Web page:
There happen frequently little odd coincidences in time, that recall momentary faith in the notion of sympathies acting in absence. I heard of your brother's return, for the first time, on Monday last, the day on which your letter is dated, from Stoddart. Had it rained on my naked skin I could not have felt more strangely. The 300 or 400 miles that are between us seemed converted into a moral distance; and I knew that the whole of this silence I was myself accountable for; for I ended my last letter by promising to follow it with a second and longer one, before you could answer the first. But immediately on my arrival in this country I undertook to finish a poem which I had begun, entitled 'Christabel,' for a second volume of the 'Lyrical Ballads.' I tried to perform my promise, but the deep unutterable disgust which I had suffered in the translation of the accursed Wallenstein, seemed to have stricken me with barrenness; for I tried and tried, and nothing would come of it. I desisted with a deeper dejection than I am willing to remember. The wind from the Skiddaw and Borrowdale was often as loud as wind need be, and many a walk in the clouds in the mountains did I take; but all would not do, till one day I dined out at the house of a neighbouring clergyman, and some how or other drank so much wine, that I found some effort and dexterity requisite to balance myself on the hither edge of sobriety. The next day my verse-making faculties returned to me, and I proceeded successfully, till my poem grew so long, and in Wordsworth's opinion so impressive, that he rejected it from his volume, as disproportionate both in size and merit, and as discordant in its character. In the mean time I had gotten myself entangled in the old sorites of the old sophist,—procrastination. I had suffered my necessary businesses to accumulate so terribly, that I neglected to write to any one, till the pain I suffered from not writing made me waste as many hours in dreaming about it as would have sufficed for the letter writing of half a life. But there is something beside time requisite for the writing of a letter—at least with me. My situation here is indeed a delightful situation; but I feel what I have lost—feel it deeply—it recurs more often and more painfully than I had anticipated, indeed so much so, that I scarcely ever feel myself impelled, that is to say, pleasurably impelled to write to Poole. I used to feel myself more at home in his great windy parlour than in my own cottage. We were well suited to each other—my animal spirits corrected his inclination to melancholy; and there was something both in his understanding and in his affections, so healthy and manly, that my mind freshened in his company, and my ideas and habits of thinking acquired day after day more of substance and reality. Indeed, indeed, my dear sir, with tears in my eyes, and with all my heart and soul, I wish it were as easy for us all to meet as it was when you lived at Upcott. Yet when I revise the step I have taken, I know not how I could have acted otherwise than I did act. Everything I promised myself in this country has answered far beyond my expectation. The room in which I write commands six distinct landscapes—the two lakes, the vale, the river and mountains, and mists, and clouds and sunshine, make endless combinations, as if heaven and earth were for ever talking to each other. Often when in a deep study, I have walked to the window and remained there looking without seeing; all at once the lake of Keswick and the fantastic mountains of Borrowdale, at the head of it, have entered into my mind, with a suddenness as if I had been snatched out of Cheapside and placed for the first time, in the spot where I stood—and that is a delightful feeling—these fits and trances of novelty received from a long known object. The river Greta flows behind our house, roaring like an untamed son of the hills, then winds round and glides away in the front, so that we live in a peninsula. But besides this etherial eye-feeding we have very substantial conveniences. We are close to the town, where we have respectable and neighbourly acquaintance, and a most sensible and truly excellent medical man. Our garden is part of a large nursery garden, which is the same to us and as private as if the whole had been our own, and thus too we have delightful walks without passing our garden gates. My landlord who lives in the sister house, for the two houses are built so as to look like one great one, is a modest and kind man, of a singular character. By the severest economy he raised himself from a carrier into the possession of a comfortable independence. He was always very fond of reading, and has collected nearly 500 volumes, of our most esteemed modern writers, such as Gibbon, Hume, Johnson, &c. &c. His habits of economy and simplicity, remain with him, and yet so very disinterested a man I scarcely ever knew. Lately, when I wished to settle with him about the rent of our house, he appeared much affected, told me that my living near him, and the having so much of Hartley's company were great comforts to him and his housekeeper, that he had no children to provide for, and did not mean to marry; and in short, that he did not want any rent at all from me. This of course I laughed him out of; but he absolutely refused to receive any rent for the first half-year, under the pretext that the house was not completely furnished. Hartley quite lives at the house, and it is as you may suppose, no small joy to my wife to have a good affectionate motherly woman divided from her only by a wall. Eighteen miles from our house lives Sir Guilfred Lawson, who has a princely library, chiefly of natural history—a kind and generous, but weak and ostentatious sort of man, who has been abundantly civil to me. Among other raree shows, he keeps a wild beast or two, with some eagles, &c. The master of the beasts at the Exeter 'Change, sent him down a large bear,—with it a long letter of directions, concerning the food &c. of the animal, and many solicitations respecting the agreeable quadrupeds which he was desirous to send to the baronet, at a moderate price, and concluding in this manner: 'and remain your honour's most devoted humble servant, J. P. Permit me, sir Guilfred, to send you a buffalo and a rhinoceros.' As neat a postscript as I ever heard—the tradesmanlike coolness with which these pretty little animals occurred to him just at the finishing of his letter! You will in three weeks see the letters on the 'Rise and Condition of the German Boors.' I found it convenient to make up a volume out of my journey, &c. in North Germany—and the letters (your name of course erased) are in the printer's hands. I was so weary of transcribing and composing, that when I found those more carefully written than the rest, I even sent them off as they were....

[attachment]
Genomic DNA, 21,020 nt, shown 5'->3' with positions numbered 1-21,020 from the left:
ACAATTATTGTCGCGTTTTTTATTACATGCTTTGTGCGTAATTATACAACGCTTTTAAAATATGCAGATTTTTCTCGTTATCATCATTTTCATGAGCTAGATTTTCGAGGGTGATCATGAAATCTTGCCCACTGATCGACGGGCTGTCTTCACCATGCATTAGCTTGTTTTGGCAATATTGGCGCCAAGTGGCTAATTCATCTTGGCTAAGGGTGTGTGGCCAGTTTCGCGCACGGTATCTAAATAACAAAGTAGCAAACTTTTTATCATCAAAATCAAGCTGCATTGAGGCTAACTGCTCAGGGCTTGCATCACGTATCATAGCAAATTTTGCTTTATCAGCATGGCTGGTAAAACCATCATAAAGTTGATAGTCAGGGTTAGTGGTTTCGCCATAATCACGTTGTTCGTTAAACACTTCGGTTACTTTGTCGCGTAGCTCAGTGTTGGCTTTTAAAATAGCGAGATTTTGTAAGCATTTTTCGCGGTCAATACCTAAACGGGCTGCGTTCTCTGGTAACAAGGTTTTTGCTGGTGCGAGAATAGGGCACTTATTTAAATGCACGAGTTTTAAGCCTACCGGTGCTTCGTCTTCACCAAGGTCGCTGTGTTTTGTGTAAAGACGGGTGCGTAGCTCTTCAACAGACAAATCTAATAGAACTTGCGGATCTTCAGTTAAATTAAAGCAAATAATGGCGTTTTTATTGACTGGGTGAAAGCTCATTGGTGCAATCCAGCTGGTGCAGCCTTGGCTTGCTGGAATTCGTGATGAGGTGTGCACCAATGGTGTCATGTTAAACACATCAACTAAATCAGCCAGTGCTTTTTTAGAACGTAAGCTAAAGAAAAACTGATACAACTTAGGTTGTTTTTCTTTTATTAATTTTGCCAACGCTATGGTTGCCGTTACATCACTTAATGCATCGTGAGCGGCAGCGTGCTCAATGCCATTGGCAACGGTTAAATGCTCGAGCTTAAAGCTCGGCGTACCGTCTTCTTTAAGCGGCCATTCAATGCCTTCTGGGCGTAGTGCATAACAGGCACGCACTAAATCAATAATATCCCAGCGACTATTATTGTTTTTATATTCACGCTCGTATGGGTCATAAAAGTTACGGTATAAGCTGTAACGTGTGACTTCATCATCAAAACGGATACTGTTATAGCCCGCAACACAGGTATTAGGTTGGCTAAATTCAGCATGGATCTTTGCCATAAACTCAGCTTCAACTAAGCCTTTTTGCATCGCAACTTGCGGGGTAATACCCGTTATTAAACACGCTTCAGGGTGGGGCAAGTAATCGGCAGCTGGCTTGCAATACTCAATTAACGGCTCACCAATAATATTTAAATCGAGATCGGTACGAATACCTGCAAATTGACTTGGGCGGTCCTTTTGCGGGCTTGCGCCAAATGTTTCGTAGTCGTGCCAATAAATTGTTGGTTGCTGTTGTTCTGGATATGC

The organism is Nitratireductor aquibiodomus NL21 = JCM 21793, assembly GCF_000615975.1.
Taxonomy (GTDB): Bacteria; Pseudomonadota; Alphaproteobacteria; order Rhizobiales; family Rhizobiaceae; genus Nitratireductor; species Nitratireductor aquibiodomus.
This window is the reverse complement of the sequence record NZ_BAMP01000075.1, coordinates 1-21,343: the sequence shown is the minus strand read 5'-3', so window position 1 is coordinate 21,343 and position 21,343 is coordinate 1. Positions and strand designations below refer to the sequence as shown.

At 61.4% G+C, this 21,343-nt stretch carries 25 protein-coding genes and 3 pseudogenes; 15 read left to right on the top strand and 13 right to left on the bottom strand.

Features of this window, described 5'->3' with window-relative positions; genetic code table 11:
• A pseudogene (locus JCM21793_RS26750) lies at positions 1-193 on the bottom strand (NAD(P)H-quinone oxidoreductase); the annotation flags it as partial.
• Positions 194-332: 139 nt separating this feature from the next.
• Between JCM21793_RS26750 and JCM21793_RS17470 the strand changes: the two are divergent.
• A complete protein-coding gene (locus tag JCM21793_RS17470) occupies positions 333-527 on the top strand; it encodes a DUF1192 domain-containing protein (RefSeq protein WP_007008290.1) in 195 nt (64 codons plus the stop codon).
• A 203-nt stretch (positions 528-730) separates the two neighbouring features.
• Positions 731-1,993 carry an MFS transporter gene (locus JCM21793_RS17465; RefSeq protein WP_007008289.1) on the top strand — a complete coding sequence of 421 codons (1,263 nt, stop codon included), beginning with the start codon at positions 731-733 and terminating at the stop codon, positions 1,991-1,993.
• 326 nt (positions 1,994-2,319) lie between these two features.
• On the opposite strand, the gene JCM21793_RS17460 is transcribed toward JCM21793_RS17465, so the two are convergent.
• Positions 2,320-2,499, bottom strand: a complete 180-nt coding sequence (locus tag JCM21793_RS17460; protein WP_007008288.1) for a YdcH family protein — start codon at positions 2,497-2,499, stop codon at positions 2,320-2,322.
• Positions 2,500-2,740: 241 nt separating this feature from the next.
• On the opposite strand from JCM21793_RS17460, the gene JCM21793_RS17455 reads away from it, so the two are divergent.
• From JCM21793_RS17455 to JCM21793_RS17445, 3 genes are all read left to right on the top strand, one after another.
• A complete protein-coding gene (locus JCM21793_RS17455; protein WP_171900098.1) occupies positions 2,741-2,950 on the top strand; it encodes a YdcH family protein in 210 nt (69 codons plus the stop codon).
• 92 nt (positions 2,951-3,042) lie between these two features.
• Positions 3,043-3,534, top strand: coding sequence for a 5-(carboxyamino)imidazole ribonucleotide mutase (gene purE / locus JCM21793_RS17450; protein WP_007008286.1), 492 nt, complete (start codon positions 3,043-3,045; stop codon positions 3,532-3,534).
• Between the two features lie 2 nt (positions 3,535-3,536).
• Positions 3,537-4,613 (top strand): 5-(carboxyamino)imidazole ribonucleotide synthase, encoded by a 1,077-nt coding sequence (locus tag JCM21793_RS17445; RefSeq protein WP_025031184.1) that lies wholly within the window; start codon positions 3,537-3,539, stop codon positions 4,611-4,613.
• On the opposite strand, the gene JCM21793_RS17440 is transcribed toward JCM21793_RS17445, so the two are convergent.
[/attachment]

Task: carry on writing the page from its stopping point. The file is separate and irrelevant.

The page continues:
My littlest one is a very stout boy indeed. He is christened by the name of 'Derwent,'—a sort of sneaking affection you see for the poetical and novelist, which I disguised to myself under the show, that my brothers had so many children Johns, Jameses, Georges, &c. &c., that a handsome christian-like name was not to be had except by encroaching on the names of my little nephews. If you are at Gunville at Christmas, I hold out hopes to myself that I shall be able to pass a week with you there. I mentioned to you at Upcott a kind of comedy that I had committed to writing in part. This is in the wind.